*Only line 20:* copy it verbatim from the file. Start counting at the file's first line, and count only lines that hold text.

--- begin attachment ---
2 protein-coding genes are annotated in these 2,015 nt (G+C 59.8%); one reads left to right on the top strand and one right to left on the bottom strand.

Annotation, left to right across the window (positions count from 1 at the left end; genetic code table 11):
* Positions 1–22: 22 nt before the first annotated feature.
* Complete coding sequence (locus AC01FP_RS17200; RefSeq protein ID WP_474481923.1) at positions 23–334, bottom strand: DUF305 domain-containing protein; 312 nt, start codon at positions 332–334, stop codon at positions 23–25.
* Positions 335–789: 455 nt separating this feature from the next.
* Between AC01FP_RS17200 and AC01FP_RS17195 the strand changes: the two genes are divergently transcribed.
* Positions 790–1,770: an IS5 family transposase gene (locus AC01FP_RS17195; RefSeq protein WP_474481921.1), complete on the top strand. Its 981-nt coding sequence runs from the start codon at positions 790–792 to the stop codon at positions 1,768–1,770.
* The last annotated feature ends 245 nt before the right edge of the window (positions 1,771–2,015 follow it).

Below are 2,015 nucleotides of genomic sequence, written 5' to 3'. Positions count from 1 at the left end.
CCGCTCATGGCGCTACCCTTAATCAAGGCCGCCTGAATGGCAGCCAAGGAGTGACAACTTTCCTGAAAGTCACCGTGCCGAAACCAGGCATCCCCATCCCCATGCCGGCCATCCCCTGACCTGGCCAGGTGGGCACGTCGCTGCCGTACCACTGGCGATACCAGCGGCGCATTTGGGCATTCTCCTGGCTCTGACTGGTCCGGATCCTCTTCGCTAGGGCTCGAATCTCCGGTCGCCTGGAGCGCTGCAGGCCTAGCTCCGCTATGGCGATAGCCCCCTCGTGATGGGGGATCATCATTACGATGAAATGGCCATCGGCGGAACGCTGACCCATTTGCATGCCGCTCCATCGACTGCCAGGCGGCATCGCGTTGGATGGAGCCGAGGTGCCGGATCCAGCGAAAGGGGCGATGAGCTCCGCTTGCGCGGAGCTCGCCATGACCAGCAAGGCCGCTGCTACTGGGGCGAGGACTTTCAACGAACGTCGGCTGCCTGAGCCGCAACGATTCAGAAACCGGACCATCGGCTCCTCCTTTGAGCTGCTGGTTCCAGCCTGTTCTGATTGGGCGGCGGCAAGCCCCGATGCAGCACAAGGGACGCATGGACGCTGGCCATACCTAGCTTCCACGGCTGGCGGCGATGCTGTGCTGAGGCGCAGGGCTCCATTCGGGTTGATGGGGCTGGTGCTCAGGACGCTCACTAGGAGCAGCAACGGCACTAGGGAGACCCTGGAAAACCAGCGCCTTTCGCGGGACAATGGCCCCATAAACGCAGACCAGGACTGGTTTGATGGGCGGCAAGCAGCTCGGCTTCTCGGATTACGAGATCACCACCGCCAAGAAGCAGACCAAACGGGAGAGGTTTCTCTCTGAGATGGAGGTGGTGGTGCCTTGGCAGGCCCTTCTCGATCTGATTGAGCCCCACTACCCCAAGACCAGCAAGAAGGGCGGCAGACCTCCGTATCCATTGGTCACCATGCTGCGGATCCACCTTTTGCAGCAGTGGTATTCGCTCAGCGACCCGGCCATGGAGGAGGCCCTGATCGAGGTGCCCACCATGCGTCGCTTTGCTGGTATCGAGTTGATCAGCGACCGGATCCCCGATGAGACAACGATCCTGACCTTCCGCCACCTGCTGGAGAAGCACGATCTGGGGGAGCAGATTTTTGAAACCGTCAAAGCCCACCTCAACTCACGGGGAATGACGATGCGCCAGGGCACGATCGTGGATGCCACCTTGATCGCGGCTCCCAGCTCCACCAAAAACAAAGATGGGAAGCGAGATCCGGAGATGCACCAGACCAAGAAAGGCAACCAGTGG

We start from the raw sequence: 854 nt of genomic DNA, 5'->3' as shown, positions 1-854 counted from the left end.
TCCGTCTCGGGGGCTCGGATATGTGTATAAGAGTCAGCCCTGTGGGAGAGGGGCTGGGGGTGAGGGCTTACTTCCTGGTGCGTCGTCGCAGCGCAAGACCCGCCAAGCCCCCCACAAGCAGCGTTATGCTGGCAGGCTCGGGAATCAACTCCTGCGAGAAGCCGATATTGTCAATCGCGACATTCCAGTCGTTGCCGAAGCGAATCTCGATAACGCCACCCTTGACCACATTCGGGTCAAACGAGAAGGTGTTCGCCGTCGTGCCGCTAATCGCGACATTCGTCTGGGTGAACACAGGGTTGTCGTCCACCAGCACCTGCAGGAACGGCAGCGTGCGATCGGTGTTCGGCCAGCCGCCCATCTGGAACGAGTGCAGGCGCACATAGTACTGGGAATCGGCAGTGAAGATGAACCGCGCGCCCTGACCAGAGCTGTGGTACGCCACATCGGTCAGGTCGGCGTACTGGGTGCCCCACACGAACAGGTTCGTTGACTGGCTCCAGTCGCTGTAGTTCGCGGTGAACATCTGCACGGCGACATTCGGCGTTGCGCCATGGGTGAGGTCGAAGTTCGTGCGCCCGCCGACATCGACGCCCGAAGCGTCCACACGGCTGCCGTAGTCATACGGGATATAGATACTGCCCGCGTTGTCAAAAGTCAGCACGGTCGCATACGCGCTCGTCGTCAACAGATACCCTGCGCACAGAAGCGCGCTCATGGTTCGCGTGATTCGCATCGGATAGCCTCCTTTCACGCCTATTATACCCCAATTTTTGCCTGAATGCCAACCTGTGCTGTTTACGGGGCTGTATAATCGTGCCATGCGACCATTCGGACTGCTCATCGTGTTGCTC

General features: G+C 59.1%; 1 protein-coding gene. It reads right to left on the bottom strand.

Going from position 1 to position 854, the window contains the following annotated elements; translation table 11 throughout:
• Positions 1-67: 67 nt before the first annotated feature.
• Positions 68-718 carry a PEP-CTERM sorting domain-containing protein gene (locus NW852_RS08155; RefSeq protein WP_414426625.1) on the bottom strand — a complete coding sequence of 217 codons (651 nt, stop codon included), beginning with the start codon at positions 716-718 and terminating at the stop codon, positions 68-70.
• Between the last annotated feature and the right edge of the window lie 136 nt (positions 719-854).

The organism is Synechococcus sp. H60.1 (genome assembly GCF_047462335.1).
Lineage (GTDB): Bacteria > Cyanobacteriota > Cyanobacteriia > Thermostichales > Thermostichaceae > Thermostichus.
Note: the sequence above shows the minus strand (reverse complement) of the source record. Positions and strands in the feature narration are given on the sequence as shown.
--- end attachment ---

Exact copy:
Note: the sequence above shows the minus strand (reverse complement) of the source record. Positions and strands in the feature narration are given on the sequence as shown.